"In primary maths, there's more emphasis on arithmetic and fractions to build solid foundations for more advanced algebra and statistics," said Mr Gove. "In science, children will study core scientific concepts such as evolution and energy.
"This curriculum is a foundation for learning the vital advanced skills that universities and businesses desperately need – skills such as essay writing, problem-solving, mathematical modelling and computer programming. The package has already been condemned by many academies and teachers' leaders for focusing on "lists of facts".
Some 100 academics signed a letter to The Independent warning that the approach would bore pupils and put them off learning; in other words, the "pub quiz" curriculum, as Alex Kenny, of the executive of the National Union of Teachers, put it at the annual conference.
For David Green, of Civitas, though, Mr Gove's proposals do not go far enough. The core knowledge approach is finding favour with growing numbers of free schools, he says, including two Muslim primary schools.
He is critical of Ofsted inspectors – many of whom earned their stripes as teachers during an era when the knowledge approach was out of favour and, as such, are marking teachers down who use it. He would like to see a separate inspection set up for free schools and academies – in the same way as the independent sector enjoys its own inspection service.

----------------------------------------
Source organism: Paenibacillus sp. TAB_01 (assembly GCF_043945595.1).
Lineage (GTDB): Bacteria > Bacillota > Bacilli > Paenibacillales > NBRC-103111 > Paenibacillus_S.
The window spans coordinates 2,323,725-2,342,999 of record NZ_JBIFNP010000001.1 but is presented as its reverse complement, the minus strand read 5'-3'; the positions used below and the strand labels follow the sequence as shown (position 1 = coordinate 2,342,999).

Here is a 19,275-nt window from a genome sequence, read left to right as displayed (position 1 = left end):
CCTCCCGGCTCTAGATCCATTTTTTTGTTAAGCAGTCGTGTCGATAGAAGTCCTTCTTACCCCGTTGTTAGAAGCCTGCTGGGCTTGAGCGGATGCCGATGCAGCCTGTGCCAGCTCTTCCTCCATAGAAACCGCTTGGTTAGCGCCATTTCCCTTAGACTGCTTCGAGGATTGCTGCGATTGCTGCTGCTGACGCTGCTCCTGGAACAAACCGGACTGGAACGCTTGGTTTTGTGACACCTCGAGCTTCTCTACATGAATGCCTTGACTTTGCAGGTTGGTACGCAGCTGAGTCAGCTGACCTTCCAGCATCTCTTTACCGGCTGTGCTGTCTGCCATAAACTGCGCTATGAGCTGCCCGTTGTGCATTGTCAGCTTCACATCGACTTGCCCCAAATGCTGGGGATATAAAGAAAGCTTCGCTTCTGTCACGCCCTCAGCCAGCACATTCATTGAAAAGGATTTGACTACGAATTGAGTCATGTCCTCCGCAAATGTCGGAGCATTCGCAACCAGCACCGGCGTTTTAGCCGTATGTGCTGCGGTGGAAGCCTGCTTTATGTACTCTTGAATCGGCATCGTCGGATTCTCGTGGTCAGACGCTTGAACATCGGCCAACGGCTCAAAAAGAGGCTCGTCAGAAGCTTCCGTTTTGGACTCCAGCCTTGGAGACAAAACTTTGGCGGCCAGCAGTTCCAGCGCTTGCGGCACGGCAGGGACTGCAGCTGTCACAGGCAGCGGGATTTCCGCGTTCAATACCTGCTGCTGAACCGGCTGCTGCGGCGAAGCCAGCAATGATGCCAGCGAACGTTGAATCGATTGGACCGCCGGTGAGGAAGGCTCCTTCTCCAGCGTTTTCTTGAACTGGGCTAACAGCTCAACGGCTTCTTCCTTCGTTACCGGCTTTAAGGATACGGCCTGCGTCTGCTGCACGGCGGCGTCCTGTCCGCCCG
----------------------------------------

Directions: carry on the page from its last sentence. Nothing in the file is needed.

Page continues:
"They [the inspectors] need to have some understanding of what the teachers are trying to do," he says. "Many schools have been short-changed by inspectors. We are definitely saying that schools should be teacher-led and there should be a return to teaching as a vocation."
Whatever the pros and cons of the argument, there is no doubt this one will run and run. At the moment, though, the pendulum is definitely swinging in favour of the core knowledge approach.